Jenrry Mejia Pitching With Hernia Is Doing New York Mets A Disservice

By Bryan Zarpentine
Getty Images
Getty Images

After nearly blowing a save on Friday night against the Philadelphia Phillies, and then actually doing so on Sunday, New York Mets closer Jenrry Mejia came clean about pitching with a hernia over the last three weeks.

Mejia says that he’d like to continue pitching through the rest of the season before having surgery to fix the injury, and while there is little chance of Mejia exacerbating the injury by continuing to pitch, continuing to put him on the mound in key spots may not be what’s best for the Mets.

Sunday’s loss was one of the worst for the season for the Mets, and not a game they could afford to lose after leading by five runs against a last-place team. While the odds of the Mets reaching the postseason are slim, hope is still alive, and the margin for error is small. The Mets can’t afford to let games like Sunday’s get away from them, and judging by Mejia’s performance in his last few outings, the injury is keeping him from being the dominant closer he was in July.

Mejia should be commended for wanting to fight through the injury and pitch to the end of the season, but he’s clearly not at his best, and shouldn’t be closing games for the Mets down the stretch. With the injury, Mejia will have trouble finishing his pitches, which is a problem he had four or five innings into his starts early in the season.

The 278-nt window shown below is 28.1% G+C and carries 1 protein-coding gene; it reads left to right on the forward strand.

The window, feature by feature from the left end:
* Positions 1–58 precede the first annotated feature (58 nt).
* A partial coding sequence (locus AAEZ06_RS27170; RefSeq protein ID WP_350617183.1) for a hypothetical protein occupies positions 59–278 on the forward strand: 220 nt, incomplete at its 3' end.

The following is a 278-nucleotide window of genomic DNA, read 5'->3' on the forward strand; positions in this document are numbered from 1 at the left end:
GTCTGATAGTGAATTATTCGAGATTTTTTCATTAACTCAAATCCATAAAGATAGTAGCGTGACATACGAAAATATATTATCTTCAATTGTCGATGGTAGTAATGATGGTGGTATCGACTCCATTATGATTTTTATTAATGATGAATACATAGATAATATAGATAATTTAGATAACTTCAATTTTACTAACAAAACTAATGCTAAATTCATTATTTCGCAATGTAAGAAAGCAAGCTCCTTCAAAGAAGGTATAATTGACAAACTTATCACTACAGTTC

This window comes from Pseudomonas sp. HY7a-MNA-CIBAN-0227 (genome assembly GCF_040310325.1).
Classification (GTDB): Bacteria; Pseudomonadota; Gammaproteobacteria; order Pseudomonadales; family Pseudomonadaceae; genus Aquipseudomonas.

The Mets have two other pitchers in Jeurys Familia and Vic Black who can easily take on bigger roles in the bullpen at the end of games, and who will be more effective than the version of Mejia who is hampered by an injury. Moreover, the Mets have the depth in their bullpen to survive without Mejia, with Daisuke Matsuzaka due to return from the DL at some point and Gonzalez Germen dominating at triple-A since his last demotion.

As for Mejia, just because he can’t exacerbate the hernia injury doesn’t mean he can’t do damage to his arm by trying to overcompensate. That’s a real fear, especially for a young pitcher who is as competitive as Mejia and who will likely be pitching in high-stress situations at the end of games.

At the end of the day, what’s best for all parties involved for Mejia to take himself off the field and have the necessary surgery to fix his hernia, even if it means missing the rest of the season. Mejia obviously wants to pitch a full season in the big leagues for the first time in his career, but if he continues to pitch, he won’t be helping himself or the Mets.

Bryan Zarpentine is a New York Mets writer at  Like him on Facebook, follow him on twitter @BZarp and add him on Google.


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